16 So Jesus answered them and said, “My teaching is not Mine, but His who sent Me. 17 If anyone is willing to do His will, he will know of the teaching, whether it is of God or whether I speak from Myself. 18 He who speaks from himself seeks his own glory; but He who is seeking the glory of the One who sent Him, He is true, and there is no unrighteousness in Him.
Examine / Explain
Here, Jesus was at the Feast of Booths, teaching in the temple. The people were amazed at his teachings. Jesus answered an unasked question by stating that He is not the originator of His teachings but Him who sent Jesus. And we all have the same opportunity if we are willing to do His will and not our own. And it takes the action and sacrifice to learn about God to do His will. And we know which “will” we are doing by whom we want to receive the glory and without deceiving ourselves.
In The Crises of the Christ, G. Campbell Morgan points out the distinctive importance of verse 17.
“While that passage is generally quoted as declaring a philosophy of Christian discipleship, and while it has that application, it should never be forgotten that the first intention of the words is that of an answer to a question of the Jews, and is our Lord’s account of His knowledge of the things that astonished His hearers. The Man Who perfectly does the will of God is the Man Who understands all mysteries; and is familiar with facts which ordinary men only understand by long effort and study. The secrets that lie hidden in Nature, fallen man with clouded intelligence must search after; but God’s unfallen Man will read them upon the open page of Nature, discovering immediately the deepest philosophies of life” (Morgan, pp. 104–05).
Kenneth O. Gangel, John, vol. 4, Holman New Testament Commentary (Nashville, TN: Broadman & Holman Publishers, 2000), 144–145.
How do I apply this to my life?
Discipleship is head, heart, body, and soul. It takes every part of us to follow Christ. But how often does our pride and ego get in the way? And even when we think we are working for ministry we actually deep down want the recognition? We put in all this effort and thought to make something great “for the Lord,” but we have a twinge of “look at what I did.” I think it’s a fine line and we can zig-zag across that line every day. But I think the key is that we are willing to admit when we are crossing the line. We confess that our hearts and motives are pointing to our own glory and not God. We are willing to dig and research what is God’s thought about it. We allow ourselves to be receptive to the Holy Spirit. We are open to rebuke and correction, not condemnation. When are we doing heart checks on the actions we perform? Where is the head check throughout the day as we are earning income but living in a spiritual kingdom? How is our soul doing? What are we doing to our bodies? Where are we willing to do His will? What are we willing to learn? What actions are we going to do differently?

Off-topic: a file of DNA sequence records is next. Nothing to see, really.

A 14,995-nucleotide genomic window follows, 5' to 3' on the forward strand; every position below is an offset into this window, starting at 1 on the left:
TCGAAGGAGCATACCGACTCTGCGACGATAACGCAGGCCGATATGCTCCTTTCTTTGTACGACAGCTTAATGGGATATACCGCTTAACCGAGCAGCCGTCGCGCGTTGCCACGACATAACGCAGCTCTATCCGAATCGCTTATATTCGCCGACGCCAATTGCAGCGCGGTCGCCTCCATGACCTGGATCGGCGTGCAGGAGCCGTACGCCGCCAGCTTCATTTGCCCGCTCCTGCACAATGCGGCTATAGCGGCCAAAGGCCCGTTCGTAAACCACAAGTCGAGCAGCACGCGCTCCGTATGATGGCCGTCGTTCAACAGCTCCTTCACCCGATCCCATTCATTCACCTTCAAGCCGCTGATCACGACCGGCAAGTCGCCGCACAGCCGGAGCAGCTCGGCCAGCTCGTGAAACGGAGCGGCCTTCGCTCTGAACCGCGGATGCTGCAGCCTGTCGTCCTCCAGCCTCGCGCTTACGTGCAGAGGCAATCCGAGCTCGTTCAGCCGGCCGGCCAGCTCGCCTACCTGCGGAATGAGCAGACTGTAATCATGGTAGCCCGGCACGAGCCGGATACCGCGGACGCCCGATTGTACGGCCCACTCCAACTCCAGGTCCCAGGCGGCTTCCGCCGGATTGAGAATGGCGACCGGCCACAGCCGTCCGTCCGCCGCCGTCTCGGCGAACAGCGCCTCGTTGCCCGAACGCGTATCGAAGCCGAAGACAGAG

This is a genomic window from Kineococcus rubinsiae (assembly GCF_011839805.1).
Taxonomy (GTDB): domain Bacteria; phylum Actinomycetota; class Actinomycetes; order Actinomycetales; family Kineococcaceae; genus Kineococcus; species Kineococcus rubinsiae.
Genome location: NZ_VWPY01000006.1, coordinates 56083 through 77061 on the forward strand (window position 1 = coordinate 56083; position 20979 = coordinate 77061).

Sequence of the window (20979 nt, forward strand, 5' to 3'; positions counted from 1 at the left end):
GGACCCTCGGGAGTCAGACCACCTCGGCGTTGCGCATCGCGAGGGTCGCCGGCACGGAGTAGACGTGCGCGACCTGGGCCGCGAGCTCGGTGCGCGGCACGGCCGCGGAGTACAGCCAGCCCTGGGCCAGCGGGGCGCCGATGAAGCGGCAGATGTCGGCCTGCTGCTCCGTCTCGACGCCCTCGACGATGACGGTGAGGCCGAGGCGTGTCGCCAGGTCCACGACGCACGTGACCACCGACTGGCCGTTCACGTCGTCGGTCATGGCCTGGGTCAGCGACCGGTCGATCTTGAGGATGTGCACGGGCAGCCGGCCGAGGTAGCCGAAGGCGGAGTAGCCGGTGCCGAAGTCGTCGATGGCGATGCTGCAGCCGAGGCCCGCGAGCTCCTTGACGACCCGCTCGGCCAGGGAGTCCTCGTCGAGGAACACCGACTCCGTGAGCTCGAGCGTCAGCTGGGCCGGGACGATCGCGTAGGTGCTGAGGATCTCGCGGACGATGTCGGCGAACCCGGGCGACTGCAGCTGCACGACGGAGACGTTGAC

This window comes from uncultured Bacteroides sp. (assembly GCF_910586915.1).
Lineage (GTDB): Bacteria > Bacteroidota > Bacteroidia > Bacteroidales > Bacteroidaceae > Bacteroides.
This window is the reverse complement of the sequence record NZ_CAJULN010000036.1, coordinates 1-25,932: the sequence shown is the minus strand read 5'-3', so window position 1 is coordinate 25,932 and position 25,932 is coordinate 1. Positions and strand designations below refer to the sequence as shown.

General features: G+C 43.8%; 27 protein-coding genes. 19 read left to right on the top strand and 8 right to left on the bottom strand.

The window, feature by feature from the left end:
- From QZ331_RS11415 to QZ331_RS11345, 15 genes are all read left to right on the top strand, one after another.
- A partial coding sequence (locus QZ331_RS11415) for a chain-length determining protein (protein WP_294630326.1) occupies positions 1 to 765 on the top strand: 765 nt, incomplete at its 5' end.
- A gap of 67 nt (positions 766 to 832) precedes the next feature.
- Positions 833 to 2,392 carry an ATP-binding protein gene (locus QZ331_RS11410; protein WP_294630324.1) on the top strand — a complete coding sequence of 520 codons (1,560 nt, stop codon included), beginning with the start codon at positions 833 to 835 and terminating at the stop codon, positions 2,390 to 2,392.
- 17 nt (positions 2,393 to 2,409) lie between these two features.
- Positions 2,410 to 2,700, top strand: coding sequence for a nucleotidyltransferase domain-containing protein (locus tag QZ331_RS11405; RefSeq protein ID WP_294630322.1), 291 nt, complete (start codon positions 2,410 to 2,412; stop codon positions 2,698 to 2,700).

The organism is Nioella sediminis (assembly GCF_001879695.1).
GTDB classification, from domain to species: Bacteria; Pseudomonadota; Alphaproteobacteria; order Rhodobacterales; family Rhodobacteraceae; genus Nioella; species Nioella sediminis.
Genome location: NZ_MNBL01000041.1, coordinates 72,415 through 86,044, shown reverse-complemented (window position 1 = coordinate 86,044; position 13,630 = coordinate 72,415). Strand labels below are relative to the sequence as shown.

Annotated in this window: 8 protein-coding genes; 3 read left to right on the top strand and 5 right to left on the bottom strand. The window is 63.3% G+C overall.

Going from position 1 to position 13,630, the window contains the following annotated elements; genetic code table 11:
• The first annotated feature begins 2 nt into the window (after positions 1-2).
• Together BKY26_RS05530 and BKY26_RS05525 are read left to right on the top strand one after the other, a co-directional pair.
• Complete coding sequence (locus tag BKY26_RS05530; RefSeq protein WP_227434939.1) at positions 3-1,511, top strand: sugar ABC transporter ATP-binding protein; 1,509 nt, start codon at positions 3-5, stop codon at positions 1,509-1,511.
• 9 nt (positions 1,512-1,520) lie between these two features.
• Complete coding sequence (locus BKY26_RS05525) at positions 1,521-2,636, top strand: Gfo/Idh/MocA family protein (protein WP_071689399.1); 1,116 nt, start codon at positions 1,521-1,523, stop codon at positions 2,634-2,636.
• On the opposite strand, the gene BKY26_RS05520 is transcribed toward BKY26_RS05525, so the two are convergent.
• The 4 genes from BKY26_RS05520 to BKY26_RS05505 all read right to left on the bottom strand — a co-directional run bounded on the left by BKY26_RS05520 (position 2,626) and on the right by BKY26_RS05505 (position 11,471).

What is my response?
Father, I want to be known for pursuing You. Not for being perfect. Not for knowing a lot of things, but I want people to say, “That guy really pursued the Lord.” There is that fine line. I want to bring everything I learn and do to the feet of Jesus, and I want to be known for doing it. But is that really for my own glory or Yours? Regardless. I still want to pursue You. I want to know more about who You are and learn how to live a life that resembles Jesus. I must be willing to make sacrifices in my life. I must put God first, spouse second, family third, and on down the line. Where am I not doing that in my life? Where am I missing the mark? What am I not learning? How am I not learning it? Who is reflecting my heart back to me so I can see the dark spots in it? How is my soul? Am I tending to it? Lord, how am I doing? Guide me to where I need to be. I pray that I am receptive to the guidance. I pray I have ears to hear and heart to listen. Change me from the inside out. Amen.